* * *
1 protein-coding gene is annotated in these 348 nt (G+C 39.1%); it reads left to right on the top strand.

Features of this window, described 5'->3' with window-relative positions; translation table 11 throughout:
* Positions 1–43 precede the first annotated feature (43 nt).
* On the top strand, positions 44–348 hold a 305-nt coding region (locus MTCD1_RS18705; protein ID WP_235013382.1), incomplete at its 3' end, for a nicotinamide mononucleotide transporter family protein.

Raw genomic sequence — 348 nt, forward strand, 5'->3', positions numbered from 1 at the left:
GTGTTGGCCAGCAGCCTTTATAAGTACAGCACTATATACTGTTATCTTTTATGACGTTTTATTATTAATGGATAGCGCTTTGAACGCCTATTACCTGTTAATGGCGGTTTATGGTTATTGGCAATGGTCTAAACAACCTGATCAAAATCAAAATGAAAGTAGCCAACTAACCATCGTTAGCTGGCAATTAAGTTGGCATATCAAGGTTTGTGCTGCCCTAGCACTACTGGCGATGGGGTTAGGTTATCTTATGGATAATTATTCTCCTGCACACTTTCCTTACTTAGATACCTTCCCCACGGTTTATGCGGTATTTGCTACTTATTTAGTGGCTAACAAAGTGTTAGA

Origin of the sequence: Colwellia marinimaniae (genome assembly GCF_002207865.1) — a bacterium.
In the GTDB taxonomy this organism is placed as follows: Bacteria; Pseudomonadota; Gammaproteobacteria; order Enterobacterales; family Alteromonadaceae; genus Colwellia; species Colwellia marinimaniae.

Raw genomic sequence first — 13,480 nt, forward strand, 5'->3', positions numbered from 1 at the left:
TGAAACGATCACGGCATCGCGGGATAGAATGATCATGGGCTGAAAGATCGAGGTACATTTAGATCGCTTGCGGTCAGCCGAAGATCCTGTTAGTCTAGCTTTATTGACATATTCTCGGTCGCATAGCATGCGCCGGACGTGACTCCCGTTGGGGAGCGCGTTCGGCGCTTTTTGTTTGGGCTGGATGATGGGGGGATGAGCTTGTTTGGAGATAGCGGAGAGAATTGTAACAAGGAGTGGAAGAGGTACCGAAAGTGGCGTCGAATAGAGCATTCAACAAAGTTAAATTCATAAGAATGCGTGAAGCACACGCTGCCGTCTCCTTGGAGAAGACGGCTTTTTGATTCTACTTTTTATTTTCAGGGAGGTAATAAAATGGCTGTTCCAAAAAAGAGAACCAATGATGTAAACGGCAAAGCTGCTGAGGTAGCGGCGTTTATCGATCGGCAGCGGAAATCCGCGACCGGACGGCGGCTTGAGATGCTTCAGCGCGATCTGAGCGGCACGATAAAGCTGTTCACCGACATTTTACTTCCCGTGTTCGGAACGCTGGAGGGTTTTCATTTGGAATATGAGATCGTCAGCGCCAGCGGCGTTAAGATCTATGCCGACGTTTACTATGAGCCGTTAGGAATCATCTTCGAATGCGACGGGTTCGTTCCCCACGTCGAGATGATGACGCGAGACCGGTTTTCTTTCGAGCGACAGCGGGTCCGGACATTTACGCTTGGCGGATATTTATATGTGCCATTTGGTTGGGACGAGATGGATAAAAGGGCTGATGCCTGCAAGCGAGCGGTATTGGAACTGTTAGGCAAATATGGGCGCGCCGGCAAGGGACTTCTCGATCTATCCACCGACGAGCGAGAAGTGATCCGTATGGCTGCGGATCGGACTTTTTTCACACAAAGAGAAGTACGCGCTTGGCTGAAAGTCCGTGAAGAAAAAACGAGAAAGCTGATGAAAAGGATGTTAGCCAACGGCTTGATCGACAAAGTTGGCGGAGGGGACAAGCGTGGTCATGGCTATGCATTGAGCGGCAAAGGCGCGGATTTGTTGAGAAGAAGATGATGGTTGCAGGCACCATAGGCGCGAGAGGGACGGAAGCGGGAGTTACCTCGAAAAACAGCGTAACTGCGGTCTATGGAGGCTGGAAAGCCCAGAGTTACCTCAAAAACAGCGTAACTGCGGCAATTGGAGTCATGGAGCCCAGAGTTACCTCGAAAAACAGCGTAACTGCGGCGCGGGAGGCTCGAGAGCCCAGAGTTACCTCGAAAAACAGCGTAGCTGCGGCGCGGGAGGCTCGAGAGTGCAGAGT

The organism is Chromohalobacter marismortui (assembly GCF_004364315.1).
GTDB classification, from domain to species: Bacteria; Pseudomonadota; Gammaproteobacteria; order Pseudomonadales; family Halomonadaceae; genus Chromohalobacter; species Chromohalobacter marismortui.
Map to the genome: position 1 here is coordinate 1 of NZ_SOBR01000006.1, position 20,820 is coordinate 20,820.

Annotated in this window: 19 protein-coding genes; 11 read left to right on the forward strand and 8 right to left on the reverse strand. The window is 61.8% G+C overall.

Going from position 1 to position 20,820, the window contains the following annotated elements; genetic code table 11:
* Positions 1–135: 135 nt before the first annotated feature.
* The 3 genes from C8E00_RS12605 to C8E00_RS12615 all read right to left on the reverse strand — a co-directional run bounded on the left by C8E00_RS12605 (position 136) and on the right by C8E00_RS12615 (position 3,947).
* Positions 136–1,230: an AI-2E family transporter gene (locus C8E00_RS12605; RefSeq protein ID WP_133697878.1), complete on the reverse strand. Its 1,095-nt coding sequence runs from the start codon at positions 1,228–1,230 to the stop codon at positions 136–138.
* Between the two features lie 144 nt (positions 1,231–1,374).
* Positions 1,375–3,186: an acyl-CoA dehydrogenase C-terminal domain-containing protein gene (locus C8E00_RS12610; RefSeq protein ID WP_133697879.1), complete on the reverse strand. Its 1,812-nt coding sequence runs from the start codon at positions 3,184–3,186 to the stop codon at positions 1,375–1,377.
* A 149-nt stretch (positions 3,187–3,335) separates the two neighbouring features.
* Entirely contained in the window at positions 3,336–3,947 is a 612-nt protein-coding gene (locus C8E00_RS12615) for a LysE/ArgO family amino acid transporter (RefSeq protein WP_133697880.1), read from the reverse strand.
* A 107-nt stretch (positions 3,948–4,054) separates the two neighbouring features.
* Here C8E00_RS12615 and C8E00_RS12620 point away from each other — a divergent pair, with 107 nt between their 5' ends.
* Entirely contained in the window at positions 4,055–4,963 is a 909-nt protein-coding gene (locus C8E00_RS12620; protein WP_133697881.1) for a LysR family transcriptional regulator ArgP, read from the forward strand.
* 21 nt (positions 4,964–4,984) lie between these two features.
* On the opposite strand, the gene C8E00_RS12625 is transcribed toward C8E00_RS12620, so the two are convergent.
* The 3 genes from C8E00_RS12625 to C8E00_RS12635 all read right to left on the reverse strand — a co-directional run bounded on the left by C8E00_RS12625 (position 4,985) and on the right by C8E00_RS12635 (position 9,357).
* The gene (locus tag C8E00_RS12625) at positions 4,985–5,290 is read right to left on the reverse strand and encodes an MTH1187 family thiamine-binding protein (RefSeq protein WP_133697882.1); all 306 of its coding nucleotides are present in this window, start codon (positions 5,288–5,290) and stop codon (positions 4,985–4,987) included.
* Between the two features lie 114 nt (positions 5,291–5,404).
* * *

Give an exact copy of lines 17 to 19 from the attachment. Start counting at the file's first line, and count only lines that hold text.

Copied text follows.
* The 3 genes from C8E00_RS12605 to C8E00_RS12615 all read right to left on the reverse strand — a co-directional run bounded on the left by C8E00_RS12605 (position 136) and on the right by C8E00_RS12615 (position 3,947).
* Positions 136–1,230: an AI-2E family transporter gene (locus C8E00_RS12605; RefSeq protein ID WP_133697878.1), complete on the reverse strand. Its 1,095-nt coding sequence runs from the start codon at positions 1,228–1,230 to the stop codon at positions 136–138.
* Between the two features lie 144 nt (positions 1,231–1,374).